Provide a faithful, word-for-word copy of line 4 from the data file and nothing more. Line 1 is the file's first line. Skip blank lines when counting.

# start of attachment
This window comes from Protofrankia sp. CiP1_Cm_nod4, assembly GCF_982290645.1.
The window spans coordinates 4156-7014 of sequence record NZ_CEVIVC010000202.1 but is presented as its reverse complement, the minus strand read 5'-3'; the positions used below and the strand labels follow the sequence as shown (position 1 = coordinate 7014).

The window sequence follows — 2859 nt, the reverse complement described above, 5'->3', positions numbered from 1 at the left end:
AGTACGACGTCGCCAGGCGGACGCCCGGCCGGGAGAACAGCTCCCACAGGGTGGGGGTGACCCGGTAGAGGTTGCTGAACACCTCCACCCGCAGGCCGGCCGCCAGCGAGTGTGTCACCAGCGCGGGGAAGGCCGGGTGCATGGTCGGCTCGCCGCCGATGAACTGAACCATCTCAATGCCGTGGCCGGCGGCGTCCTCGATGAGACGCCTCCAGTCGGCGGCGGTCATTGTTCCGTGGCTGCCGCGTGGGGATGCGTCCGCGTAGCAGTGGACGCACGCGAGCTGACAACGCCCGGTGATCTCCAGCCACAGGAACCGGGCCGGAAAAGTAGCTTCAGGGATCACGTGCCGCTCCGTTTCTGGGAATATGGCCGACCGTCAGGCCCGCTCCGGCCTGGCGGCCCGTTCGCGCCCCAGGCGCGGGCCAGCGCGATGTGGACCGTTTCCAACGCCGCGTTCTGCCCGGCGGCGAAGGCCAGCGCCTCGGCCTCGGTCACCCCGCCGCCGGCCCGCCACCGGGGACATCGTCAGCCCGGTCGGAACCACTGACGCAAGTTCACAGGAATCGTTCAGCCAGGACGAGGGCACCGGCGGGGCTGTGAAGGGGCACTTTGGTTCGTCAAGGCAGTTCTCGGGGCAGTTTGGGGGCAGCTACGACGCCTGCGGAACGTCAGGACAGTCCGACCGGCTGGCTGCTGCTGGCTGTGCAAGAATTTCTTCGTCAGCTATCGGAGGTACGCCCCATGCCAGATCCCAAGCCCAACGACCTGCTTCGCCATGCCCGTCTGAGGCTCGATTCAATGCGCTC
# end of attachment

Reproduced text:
AGTACGACGTCGCCAGGCGGACGCCCGGCCGGGAGAACAGCTCCCACAGGGTGGGGGTGACCCGGTAGAGGTTGCTGAACACCTCCACCCGCAGGCCGGCCGCCAGCGAGTGTGTCACCAGCGCGGGGAAGGCCGGGTGCATGGTCGGCTCGCCGCCGATGAACTGAACCATCTCAATGCCGTGGCCGGCGGCGTCCTCGATGAGACGCCTCCAGTCGGCGGCGGTCATTGTTCCGTGGCTGCCGCGTGGGGATGCGTCCGCGTAGCAGTGGACGCACGCGAGCTGACAACGCCCGGTGATCTCCAGCCACAGGAACCGGGCCGGAAAAGTAGCTTCAGGGATCACGTGCCGCTCCGTTTCTGGGAATATGGCCGACCGTCAGGCCCGCTCCGGCCTGGCGGCCCGTTCGCGCCCCAGGCGCGGGCCAGCGCGATGTGGACCGTTTCCAACGCCGCGTTCTGCCCGGCGGCGAAGGCCAGCGCCTCGGCCTCGGTCACCCCGCCGCCGGCCCGCCACCGGGGACATCGTCAGCCCGGTCGGAACCACTGACGCAAGTTCACAGGAATCGTTCAGCCAGGACGAGGGCACCGGCGGGGCTGTGAAGGGGCACTTTGGTTCGTCAAGGCAGTTCTCGGGGCAGTTTGGGGGCAGCTACGACGCCTGCGGAACGTCAGGACAGTCCGACCGGCTGGCTGCTGCTGGCTGTGCAAGAATTTCTTCGTCAGCTATCGGAGGTACGCCCCATGCCAGATCCCAAGCCCAACGACCTGCTTCGCCATGCCCGTCTGAGGCTCGATTCAATGCGCTC